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In Buying a Business, do You Come Off Like an Amateur?

April 18, 2012

Several times this year, we have received Business Plans from people looking to Finance either a startup or a business purchase.  (We are Business Brokers, but have a division that Brokers Commercial Loans.  We handle SBA loans and up to one, non-SBA loan was funded for a $12 million re-financing project.)

Most of the Financing request we receive are turned away, almost immediately.  The issues normally revolve around RISK!  No Lender, no Investor wants to entertain anything that looks like a doomed project, going into it.  And most applicants we reject seem to go out of their way to prove themselves as unworthy of a loan, because of things they say and do.  Their verbiage, their presentation will often give the Lender the impression that the Borrower has no concept of what he/she is actually getting involved in.

There are a couple of dead giveaways:

There is no god-given right to get a loan.  We cannot tell you how many people act that there is such a right, feel they have no responsibility to demonstrate why they need the money, why they feel no need to justify their request and how it is to be repaid.  And it is not just how they act; THEY ACTUALLY SAY THESE THINGS to us!

Poorly written Business Plans.  The Business Plan – yes, we know we harp on that – is your “sales pitch” to prove your idea.  The typing should be well done; the vocabulary should be professional and clear; concepts should be easily understood by the Lender, keeping in mind that he/she may know nothing about the industry you are contemplating.  That last point is important, because the use of industry-related abbreviations, as an example, can hinder the Lender’s understanding, and if they do not understand it, they will reject it, out of hand.  YOU may know what you are talking about, but you need to read it once you are finished, to make certain the outsider will understand what you are saying.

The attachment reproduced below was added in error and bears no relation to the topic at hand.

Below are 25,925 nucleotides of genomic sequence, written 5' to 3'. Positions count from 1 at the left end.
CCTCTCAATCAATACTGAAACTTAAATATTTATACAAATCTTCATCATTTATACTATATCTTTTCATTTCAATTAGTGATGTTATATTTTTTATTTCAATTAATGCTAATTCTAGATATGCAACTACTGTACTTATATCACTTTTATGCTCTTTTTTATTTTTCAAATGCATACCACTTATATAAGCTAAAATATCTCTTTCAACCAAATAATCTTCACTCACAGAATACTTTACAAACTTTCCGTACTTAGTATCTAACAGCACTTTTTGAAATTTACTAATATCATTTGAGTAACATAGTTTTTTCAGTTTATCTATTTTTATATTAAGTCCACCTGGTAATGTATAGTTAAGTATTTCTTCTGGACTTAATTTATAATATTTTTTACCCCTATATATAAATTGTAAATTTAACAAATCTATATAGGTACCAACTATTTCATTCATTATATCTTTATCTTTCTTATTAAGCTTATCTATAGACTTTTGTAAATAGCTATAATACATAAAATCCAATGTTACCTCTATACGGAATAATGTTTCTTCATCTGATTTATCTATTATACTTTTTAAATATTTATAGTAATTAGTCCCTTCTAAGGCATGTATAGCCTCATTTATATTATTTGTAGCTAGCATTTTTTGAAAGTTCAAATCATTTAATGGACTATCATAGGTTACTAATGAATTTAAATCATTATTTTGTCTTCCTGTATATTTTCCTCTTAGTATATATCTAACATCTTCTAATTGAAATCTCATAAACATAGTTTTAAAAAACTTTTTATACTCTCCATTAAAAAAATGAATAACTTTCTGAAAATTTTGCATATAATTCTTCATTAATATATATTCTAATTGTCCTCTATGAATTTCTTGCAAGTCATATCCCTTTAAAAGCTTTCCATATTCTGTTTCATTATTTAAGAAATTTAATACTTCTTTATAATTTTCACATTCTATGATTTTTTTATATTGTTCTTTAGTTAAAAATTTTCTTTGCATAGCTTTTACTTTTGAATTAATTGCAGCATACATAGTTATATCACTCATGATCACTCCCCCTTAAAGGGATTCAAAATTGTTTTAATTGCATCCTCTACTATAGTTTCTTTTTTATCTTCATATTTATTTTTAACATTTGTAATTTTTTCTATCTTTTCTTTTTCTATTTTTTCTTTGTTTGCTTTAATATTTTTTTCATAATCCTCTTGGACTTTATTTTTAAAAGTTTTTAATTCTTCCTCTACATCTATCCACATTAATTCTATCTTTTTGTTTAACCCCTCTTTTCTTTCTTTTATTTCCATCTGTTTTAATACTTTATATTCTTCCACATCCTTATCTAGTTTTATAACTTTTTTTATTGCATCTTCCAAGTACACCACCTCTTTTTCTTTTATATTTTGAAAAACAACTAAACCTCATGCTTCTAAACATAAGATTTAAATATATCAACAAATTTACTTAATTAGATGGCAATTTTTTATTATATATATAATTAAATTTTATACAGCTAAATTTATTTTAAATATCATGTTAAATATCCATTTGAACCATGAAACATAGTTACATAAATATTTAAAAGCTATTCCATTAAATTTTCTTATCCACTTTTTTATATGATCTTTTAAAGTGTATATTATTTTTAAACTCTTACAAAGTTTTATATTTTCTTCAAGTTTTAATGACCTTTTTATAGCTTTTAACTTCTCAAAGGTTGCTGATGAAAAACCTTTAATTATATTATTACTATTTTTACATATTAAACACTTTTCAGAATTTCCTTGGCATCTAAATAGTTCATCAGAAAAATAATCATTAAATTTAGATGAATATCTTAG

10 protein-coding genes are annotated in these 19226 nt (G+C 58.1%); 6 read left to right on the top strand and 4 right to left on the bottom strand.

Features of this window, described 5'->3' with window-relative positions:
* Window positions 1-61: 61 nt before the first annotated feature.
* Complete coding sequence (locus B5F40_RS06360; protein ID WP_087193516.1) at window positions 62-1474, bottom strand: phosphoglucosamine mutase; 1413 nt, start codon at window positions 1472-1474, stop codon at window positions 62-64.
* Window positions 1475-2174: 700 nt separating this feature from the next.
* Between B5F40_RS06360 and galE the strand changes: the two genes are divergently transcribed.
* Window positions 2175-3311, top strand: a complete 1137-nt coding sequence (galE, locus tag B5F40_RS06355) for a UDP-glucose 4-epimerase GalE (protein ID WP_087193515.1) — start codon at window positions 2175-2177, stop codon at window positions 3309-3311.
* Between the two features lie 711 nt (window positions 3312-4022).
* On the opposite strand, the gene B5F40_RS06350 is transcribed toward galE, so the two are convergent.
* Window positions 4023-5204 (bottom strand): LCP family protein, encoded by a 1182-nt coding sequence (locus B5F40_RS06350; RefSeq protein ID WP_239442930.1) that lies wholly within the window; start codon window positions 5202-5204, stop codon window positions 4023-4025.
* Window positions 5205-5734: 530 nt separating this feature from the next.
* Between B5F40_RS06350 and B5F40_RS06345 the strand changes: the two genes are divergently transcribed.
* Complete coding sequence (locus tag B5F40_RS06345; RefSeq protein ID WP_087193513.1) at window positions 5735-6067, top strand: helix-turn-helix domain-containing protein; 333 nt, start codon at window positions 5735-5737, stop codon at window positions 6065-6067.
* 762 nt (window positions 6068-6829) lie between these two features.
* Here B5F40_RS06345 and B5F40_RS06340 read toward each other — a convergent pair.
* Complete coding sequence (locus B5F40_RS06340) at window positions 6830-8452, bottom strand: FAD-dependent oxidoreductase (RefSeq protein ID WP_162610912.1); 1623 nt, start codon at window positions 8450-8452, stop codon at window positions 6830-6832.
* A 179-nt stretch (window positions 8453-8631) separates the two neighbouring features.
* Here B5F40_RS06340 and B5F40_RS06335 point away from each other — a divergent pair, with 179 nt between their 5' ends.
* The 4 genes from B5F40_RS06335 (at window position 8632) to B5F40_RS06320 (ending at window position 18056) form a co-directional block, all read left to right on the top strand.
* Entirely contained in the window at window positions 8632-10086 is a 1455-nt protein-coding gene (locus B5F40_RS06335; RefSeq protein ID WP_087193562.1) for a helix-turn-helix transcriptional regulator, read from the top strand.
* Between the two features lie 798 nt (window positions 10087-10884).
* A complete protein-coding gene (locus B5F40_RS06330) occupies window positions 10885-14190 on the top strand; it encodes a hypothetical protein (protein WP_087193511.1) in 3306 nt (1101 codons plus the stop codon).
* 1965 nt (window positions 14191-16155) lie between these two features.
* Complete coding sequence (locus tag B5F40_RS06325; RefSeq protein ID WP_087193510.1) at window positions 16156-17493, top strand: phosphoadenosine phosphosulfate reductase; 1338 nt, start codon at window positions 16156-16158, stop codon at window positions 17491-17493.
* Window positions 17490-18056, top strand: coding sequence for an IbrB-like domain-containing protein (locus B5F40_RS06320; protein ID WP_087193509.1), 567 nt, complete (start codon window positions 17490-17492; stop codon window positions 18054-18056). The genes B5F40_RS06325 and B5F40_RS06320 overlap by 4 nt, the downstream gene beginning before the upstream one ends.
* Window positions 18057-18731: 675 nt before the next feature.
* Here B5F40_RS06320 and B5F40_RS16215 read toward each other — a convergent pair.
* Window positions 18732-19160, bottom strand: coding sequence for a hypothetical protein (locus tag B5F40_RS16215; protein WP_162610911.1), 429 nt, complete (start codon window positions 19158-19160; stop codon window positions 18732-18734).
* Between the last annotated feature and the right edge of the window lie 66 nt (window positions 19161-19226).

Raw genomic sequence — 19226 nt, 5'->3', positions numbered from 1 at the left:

Business Plans are frequently vague or disorganized.  Again, under the premise that the Lender may not know your particular business, all information should be like a linear equation, for you math students:  A + B = C.  One concept should lead to and build on another and so on, until you reach your result.    For example, first you identify that a need exists; second, you state your idea and how it would meet the need you identified; next, you show how that idea is developed or created; then you show how much it will cost to develop; after that, a narrative might demonstrate how it will be managed; finally, a two (2) to preferably three (3) year Pro Forma or projected P&L must be attached.  The Pro Forma P&L is your result; the “C” in the A + B = C equation.  There are tons of books on writing a good Business Plan.  The organization is vital, because again, if the Lender has difficult in reading it, you will get nowhere, fast!

Failure to sell yourself.  Keep in mind that the Lenders do no know you.  You are not even a face or a voice – you are a piece of paper.  You need to demonstrate to them that you have the education, the experience, the sophistication, the skills and the maturity to handle that kind of money and responsibility.  To do that, your communication skills will be important, but so will your resume, which should always be included with the Business Plan.  One applicant did not want to provide a resume, because he thought it was none of the Lender’s business!  Arrogance is not a qualifying trait that Lenders admire, either.